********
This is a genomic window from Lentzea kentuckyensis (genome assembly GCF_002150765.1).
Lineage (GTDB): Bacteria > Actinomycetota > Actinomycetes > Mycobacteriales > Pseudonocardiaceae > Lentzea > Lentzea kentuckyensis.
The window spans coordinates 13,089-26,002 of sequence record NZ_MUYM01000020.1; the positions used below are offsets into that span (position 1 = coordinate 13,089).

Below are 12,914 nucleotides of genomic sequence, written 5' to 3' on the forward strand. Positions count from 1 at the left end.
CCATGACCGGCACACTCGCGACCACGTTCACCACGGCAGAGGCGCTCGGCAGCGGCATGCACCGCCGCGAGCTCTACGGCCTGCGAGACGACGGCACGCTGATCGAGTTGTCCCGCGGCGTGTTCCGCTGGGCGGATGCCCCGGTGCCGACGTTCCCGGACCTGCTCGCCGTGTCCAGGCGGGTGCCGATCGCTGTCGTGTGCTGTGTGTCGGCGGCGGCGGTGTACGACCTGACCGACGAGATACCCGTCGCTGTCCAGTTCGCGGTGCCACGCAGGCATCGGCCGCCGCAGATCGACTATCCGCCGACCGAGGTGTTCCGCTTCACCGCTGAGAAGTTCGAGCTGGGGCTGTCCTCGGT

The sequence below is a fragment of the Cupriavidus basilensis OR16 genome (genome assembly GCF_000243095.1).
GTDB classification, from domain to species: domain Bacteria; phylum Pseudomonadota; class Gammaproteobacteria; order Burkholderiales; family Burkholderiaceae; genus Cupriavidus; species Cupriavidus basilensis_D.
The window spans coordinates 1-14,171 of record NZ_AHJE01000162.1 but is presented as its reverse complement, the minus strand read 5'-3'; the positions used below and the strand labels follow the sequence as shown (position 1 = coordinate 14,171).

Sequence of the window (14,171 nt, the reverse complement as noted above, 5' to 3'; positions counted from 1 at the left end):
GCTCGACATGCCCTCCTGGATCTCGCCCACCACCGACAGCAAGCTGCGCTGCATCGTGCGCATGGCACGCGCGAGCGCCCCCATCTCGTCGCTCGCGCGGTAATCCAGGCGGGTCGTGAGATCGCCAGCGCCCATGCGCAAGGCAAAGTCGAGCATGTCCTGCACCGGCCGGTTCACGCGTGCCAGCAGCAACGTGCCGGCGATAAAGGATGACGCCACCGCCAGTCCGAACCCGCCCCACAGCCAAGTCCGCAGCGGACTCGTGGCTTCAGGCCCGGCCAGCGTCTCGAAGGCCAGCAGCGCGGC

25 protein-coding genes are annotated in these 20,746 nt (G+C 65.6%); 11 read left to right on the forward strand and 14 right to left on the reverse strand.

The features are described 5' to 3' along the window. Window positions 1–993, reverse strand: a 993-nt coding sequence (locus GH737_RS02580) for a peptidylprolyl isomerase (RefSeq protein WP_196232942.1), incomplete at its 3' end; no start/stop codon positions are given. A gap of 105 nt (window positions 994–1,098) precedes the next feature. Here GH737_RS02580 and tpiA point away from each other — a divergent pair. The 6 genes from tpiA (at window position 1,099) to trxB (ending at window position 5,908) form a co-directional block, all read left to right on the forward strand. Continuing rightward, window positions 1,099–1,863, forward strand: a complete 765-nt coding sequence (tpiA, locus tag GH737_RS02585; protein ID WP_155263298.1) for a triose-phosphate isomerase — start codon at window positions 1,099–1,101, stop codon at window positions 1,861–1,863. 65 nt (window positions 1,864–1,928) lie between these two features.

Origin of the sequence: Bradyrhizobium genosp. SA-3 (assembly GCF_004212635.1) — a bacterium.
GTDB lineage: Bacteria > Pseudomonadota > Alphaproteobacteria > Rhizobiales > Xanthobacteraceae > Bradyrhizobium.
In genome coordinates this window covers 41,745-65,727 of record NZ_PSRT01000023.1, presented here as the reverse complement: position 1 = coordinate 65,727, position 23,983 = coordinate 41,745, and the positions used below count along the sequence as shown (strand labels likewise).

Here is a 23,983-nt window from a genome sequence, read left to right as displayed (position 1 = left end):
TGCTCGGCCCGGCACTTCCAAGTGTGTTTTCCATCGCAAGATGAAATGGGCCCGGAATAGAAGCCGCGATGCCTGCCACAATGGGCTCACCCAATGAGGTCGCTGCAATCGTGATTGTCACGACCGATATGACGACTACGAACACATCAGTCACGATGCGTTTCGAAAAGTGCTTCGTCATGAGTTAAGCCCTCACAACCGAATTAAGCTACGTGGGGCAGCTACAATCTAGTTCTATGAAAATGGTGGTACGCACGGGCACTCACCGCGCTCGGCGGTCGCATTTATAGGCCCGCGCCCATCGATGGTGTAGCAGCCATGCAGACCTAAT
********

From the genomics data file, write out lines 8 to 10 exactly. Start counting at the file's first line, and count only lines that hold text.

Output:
The window spans coordinates 1-14,171 of record NZ_AHJE01000162.1 but is presented as its reverse complement, the minus strand read 5'-3'; the positions used below and the strand labels follow the sequence as shown (position 1 = coordinate 14,171).

Sequence of the window (14,171 nt, the reverse complement as noted above, 5' to 3'; positions counted from 1 at the left end):
GCTCGACATGCCCTCCTGGATCTCGCCCACCACCGACAGCAAGCTGCGCTGCATCGTGCGCATGGCACGCGCGAGCGCCCCCATCTCGTCGCTCGCGCGGTAATCCAGGCGGGTCGTGAGATCGCCAGCGCCCATGCGCAAGGCAAAGTCGAGCATGTCCTGCACCGGCCGGTTCACGCGTGCCAGCAGCAACGTGCCGGCGATAAAGGATGACGCCACCGCCAGTCCGAACCCGCCCCACAGCCAAGTCCGCAGCGGACTCGTGGCTTCAGGCCCGGCCAGCGTCTCGAAGGCCAGCAGCGCGGC